A Cross-sectional Analysis of Adverse Events and Litigation for Injectable Fillers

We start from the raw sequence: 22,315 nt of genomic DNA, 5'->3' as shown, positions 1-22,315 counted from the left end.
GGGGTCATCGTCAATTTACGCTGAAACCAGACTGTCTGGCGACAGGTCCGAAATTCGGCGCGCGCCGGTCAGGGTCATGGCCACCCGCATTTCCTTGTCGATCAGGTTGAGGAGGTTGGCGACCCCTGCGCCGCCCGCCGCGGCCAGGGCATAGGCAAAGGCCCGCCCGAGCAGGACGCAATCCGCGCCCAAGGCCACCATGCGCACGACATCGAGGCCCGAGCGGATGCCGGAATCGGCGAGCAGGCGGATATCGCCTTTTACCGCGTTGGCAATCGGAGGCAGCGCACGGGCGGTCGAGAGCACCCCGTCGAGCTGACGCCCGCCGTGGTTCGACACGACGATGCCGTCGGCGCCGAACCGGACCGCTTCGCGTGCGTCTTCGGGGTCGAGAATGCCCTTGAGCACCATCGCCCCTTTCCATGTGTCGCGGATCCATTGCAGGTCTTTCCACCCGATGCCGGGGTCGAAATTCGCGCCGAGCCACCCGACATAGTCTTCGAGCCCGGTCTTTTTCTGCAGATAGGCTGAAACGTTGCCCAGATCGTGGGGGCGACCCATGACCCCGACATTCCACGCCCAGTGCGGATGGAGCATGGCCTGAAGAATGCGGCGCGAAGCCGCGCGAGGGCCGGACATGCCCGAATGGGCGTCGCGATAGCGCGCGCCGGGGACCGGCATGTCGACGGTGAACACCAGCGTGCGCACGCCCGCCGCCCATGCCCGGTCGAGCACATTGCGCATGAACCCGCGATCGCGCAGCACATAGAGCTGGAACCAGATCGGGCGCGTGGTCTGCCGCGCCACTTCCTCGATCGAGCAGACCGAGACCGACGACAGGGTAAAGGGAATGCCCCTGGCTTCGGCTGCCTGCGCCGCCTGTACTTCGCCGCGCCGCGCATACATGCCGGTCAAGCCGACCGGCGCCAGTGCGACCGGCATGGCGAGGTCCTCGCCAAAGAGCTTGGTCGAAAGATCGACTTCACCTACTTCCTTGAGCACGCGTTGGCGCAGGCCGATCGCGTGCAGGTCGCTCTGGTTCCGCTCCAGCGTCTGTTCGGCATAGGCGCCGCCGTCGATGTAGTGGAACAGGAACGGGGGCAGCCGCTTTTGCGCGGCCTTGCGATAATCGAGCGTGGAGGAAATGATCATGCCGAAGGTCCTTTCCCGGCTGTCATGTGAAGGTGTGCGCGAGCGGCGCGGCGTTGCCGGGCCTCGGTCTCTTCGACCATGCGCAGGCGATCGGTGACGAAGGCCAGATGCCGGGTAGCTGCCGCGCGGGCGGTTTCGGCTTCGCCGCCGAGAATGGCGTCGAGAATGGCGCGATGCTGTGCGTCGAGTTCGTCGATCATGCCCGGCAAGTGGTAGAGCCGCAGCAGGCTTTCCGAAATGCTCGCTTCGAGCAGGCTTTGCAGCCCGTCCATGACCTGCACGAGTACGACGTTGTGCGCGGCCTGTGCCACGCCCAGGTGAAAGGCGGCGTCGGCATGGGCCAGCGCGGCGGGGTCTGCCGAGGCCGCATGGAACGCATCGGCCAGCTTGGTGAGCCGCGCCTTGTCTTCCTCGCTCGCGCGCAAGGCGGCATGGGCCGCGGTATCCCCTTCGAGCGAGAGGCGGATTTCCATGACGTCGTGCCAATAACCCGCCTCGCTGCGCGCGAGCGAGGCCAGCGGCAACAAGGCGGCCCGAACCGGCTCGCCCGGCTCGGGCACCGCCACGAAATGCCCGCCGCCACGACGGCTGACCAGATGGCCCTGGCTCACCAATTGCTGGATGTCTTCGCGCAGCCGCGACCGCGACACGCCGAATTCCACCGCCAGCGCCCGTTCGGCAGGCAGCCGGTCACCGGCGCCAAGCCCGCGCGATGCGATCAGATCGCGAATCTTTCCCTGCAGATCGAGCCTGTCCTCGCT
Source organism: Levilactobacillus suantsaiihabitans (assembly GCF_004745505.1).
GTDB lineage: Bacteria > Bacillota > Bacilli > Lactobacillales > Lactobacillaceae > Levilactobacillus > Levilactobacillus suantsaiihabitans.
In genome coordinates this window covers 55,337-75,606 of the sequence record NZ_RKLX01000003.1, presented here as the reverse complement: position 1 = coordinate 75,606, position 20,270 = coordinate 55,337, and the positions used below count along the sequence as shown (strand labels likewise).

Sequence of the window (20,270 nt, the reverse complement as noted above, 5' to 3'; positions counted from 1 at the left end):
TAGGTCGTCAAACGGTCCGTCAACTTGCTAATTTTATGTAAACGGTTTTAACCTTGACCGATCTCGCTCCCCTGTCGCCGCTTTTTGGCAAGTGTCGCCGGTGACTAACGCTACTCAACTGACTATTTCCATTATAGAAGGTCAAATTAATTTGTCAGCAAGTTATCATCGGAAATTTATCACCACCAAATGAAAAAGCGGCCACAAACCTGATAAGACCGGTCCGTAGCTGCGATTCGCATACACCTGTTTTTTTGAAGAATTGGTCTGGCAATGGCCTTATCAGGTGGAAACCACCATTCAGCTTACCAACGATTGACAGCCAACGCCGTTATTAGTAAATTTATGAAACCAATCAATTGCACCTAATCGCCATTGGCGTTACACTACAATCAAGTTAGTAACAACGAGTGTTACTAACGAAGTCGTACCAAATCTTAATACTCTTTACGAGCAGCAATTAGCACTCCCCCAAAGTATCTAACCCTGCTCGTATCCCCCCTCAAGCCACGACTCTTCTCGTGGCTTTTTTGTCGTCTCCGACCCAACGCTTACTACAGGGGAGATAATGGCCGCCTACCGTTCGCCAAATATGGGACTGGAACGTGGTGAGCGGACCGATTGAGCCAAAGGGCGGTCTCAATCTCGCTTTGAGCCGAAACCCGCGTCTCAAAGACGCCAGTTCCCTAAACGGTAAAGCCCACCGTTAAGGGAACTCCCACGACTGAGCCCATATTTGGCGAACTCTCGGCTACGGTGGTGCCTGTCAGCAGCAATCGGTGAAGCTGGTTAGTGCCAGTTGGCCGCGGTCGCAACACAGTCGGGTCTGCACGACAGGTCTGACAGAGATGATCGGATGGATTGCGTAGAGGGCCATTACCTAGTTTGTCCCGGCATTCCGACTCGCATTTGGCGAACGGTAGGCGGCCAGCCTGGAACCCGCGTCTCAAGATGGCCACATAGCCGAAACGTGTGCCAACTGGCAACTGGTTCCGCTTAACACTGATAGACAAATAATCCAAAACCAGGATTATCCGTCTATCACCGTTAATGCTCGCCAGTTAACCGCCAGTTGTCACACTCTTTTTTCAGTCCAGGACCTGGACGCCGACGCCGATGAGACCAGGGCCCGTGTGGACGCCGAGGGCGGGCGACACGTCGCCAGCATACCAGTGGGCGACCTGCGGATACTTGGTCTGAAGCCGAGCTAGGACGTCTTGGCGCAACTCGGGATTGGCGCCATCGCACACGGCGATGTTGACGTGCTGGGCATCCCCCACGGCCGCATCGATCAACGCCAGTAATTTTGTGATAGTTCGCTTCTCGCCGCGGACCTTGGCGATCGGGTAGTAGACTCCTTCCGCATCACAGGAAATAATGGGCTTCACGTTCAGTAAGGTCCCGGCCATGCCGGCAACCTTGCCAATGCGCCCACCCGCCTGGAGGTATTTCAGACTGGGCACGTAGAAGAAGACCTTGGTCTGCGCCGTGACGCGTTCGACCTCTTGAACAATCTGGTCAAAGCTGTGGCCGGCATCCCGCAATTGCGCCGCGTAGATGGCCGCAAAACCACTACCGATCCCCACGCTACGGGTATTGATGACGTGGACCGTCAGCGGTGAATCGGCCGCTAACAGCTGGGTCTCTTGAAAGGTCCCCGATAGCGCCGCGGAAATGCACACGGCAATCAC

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ImportanceInjectable fillers are increasing in popularity as a noninvasive option to address concerns related to facial aging and volume loss. To our knowledge, there have been no large-scale analyses of adverse events and associated litigation related to filler injections.ObjectivesTo determine risks of injectable fillers and analyze factors raised in litigation related to injectable fillers.Design, Setting, and ParticipantsIn this cross-sectional review, the US Food and Drug Administration’s (FDA) manufacturer and user facility device experience (MAUDE) database was evaluated for complications from the use of the following fillers: Juvederm, Restylane, Belotero, Sculptra, Radiesse, Artefill, Bellafill, and Juvederm Voluma from 2014 to 2016. The Westlaw Next database was used to identify jury verdicts. Main Outcomes and MeasuresComplications were organized by type of filler used, location of injection, and severity. Intra-arterial injections without sequelae and those resulting in blindness or necrosis were considered severe complications. Factors raised during the litigation process were also analyzed.ResultsOf 1748 adverse events analyzed, most cases stemmed from cheek (751 [43.0%]) or lip (524 [30.0%]) injection. Commonly reported adverse events reported included swelling (755 [43.2%]) and infection (725 [41.5%]). Among FDA-reported complications, blindness was significantly associated with dorsal nasal injections (P < .001). Vascular compromise with and without sequela of dermal necrosis and blindness were significantly associated with Radiesse injections P < .001. Of the 9 malpractice cases identified, two-thirds involved allegations of inadequate informed consent, and the median award in cases resolved with payment was $262 000.Conclusions and RelevanceAlthough specific complication profiles vary by material and injection site, common adverse events associated with injectable fillers include swelling and infection. More serious events include vascular compromise, resulting in necrosis and blindness; these events are also raised in cases involving litigation. This analysis illustrates the importance of outlining these risks in a comprehensive preoperative informed consent process.Level of EvidenceNA.

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